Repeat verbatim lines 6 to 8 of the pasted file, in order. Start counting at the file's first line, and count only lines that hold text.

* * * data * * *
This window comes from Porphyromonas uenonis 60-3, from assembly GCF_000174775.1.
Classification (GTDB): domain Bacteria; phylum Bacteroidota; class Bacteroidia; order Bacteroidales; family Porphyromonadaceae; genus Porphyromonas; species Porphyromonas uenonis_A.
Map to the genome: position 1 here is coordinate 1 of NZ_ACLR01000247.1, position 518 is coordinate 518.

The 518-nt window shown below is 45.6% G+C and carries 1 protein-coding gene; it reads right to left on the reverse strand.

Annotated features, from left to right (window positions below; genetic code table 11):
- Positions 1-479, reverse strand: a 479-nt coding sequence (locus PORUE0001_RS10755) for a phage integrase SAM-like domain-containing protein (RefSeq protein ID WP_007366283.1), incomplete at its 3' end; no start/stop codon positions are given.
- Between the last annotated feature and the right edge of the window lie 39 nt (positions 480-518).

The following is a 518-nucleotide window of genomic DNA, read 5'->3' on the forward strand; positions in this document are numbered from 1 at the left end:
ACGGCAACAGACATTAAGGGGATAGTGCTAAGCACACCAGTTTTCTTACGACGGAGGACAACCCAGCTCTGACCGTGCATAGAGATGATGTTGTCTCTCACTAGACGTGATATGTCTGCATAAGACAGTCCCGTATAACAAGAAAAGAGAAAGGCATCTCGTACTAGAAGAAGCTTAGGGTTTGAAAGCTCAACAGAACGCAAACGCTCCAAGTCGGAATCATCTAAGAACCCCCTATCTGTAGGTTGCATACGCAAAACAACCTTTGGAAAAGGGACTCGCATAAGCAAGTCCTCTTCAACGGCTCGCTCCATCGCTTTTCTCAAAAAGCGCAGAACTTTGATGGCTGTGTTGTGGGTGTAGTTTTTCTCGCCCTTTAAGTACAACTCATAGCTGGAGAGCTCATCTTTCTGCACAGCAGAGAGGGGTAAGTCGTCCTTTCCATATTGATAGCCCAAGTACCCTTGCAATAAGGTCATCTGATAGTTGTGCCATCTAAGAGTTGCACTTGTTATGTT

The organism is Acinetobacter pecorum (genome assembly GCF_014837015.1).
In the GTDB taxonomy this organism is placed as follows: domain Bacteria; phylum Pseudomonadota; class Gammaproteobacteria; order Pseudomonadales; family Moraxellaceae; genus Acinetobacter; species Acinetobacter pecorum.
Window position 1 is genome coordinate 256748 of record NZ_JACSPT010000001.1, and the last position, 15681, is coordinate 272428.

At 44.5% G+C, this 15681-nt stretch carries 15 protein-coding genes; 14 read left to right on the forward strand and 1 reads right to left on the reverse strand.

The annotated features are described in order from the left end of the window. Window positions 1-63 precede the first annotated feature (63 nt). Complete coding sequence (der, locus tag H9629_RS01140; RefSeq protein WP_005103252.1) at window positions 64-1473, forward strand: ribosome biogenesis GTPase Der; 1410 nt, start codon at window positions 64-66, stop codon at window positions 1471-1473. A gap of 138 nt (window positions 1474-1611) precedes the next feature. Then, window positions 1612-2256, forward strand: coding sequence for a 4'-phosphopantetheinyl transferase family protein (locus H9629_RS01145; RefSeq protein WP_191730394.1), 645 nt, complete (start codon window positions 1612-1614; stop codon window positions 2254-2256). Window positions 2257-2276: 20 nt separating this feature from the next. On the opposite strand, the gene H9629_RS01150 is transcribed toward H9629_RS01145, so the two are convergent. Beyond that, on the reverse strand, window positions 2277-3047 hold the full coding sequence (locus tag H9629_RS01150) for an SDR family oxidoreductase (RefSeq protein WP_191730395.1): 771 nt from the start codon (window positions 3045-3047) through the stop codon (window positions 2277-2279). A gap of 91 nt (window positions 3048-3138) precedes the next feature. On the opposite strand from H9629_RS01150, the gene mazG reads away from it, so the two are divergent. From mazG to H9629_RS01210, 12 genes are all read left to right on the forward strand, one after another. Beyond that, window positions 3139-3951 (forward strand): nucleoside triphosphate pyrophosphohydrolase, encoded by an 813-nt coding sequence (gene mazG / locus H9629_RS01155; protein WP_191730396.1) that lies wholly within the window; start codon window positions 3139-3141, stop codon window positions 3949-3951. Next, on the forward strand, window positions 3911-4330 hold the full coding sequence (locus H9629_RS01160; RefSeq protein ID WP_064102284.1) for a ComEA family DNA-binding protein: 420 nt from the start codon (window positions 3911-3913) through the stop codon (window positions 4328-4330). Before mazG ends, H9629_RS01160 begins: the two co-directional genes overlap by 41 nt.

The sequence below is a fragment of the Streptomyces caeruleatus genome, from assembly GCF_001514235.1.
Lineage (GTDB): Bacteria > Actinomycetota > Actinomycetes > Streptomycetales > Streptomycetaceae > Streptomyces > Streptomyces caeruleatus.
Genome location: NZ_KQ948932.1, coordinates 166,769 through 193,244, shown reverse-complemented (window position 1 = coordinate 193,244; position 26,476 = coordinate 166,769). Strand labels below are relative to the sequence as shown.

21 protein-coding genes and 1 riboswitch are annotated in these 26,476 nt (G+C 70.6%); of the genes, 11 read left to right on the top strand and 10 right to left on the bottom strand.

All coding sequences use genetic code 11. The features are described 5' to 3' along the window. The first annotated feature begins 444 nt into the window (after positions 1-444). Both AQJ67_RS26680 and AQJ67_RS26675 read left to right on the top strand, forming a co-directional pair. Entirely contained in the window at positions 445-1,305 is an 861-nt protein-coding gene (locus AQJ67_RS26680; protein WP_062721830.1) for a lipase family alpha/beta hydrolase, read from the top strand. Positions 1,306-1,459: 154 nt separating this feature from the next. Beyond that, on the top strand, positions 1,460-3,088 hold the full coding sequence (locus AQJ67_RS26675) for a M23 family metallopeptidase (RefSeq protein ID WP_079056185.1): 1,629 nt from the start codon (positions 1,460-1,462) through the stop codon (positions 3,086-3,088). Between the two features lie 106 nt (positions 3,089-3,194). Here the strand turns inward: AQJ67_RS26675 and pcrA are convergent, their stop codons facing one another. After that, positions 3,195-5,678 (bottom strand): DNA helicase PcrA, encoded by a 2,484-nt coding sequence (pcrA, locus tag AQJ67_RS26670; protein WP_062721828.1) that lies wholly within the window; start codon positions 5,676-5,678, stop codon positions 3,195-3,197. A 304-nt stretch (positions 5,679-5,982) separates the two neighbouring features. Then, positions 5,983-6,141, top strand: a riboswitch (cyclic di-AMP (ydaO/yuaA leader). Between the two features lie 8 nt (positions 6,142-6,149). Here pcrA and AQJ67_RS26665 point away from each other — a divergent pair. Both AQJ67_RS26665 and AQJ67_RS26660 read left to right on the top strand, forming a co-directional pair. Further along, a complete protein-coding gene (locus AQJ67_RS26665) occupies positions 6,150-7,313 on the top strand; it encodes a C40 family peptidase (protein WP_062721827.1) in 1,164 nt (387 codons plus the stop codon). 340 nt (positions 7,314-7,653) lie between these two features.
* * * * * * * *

- Positions 1-479, reverse strand: a 479-nt coding sequence (locus PORUE0001_RS10755) for a phage integrase SAM-like domain-containing protein (RefSeq protein ID WP_007366283.1), incomplete at its 3' end; no start/stop codon positions are given.
- Between the last annotated feature and the right edge of the window lie 39 nt (positions 480-518).

The following is a 518-nucleotide window of genomic DNA, read 5'->3' on the forward strand; positions in this document are numbered from 1 at the left end: